Targeting gut T cell Ca2+ release-activated Ca2+ channels inhibits T cell cytokine production and T-box transcription factor T-bet in inflammatory bowel disease

Antonio Di Sabatino, Laura Rovedatti, Rejbinder Kaur, Jonathan P Spencer, Jon T Brown, Valerie D Morisset, Paolo Biancheri, Nicholas A B Leakey, Jonathan I Wilde, Laurie Scott, Gino R Corazza, Kevin Lee, Neel Sengupta, Charles H Knowles, Martin J Gunthorpe, Peter G McLean, Thomas T MacDonald, Laurens Kruidenier

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84 Citations (Scopus)

Abstract

Prolonged Ca(2+) entry through Ca(2+) release-activated Ca(2+) (CRAC) channels is crucial in activating the Ca(2+)-sensitive transcription factor NFAT, which is responsible for directing T cell proliferation and cytokine gene expression. To establish whether targeting CRAC might counteract intestinal inflammation, we evaluated the in vitro effect of a selective CRAC inhibitor on T cell cytokine production and T-bet expression by lamina propria mononuclear cells (LPMC) and biopsy specimens from inflammatory bowel disease (IBD) patients. The inhibitory activity of the CRAC blocker was investigated through patch-clamp experiments on rat basophilic leukemia cells and fluorometric imaging plate reader intracellular Ca(2+) assays using thapsigargin-stimulated Jurkat T cells and its detailed selectivity profile defined using a range of in vitro radioligand binding and functional assays. Anti-CD3/CD28-stimulated LPMC and biopsy specimens from 51 patients with IBD were cultured with a range of CRAC inhibitor concentrations (0.01-10 microM). IFN-gamma, IL-2, IL-8, and IL-17 were analyzed by ELISA. T-bet was determined by immunoblotting. We found that the CRAC blocker concentration-dependently inhibited CRAC current in rat basophilic leukemia cells and thapsigargin-induced Ca(2+) influx in Jurkat T cells. A concentration-dependent reduction in T-bet expression and production of IFN-gamma, IL-2, IL-17, but not IL-8, was observed in IBD LPMC and biopsy specimens treated with the CRAC inhibitor. In conclusion, we provide evidence that the suppression of CRAC channel function may dampen the increased T cell response in the inflamed gut, thus suggesting a promising role for CRAC inhibitor drugs in the therapeutic management of patients with IBD.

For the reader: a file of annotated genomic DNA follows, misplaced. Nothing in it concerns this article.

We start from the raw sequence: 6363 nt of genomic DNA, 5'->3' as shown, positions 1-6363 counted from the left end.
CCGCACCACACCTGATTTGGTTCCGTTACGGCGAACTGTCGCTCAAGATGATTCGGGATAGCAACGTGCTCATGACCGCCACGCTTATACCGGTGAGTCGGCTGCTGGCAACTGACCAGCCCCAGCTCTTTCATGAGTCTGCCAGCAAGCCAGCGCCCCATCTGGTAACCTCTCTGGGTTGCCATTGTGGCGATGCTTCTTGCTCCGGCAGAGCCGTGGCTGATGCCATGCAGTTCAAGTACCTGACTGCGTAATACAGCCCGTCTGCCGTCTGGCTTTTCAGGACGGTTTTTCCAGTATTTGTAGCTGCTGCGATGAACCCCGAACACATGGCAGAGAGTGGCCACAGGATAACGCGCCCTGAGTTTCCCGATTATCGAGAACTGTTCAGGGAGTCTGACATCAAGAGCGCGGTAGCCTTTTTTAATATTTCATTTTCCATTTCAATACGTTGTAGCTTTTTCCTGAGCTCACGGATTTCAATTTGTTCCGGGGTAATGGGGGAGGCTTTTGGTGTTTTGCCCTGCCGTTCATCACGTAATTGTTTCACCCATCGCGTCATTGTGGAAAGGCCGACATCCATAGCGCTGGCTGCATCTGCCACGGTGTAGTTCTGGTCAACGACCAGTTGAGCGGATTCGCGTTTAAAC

Original languageEnglish
Pages (from-to)3454-3462
Number of pages9
JournalJournal of Immunology
Volume183
Issue number5
DOIs
Publication statusPublished - 1 Sep 2009

Keywords

  • Adult
  • Aged
  • Animals
  • Calcium Channel Blockers/pharmacology
  • Calcium Channels/metabolism
  • Cell Line, Tumor
  • Cytokines/antagonists & inhibitors
  • Humans
  • Inflammatory Bowel Diseases/immunology
  • Intestinal Mucosa/immunology
  • Jurkat Cells
  • Middle Aged
  • Organ Culture Techniques
  • Patch-Clamp Techniques
  • Rats
  • T-Box Domain Proteins/antagonists & inhibitors
  • T-Lymphocyte Subsets/immunology
  • Young Adult

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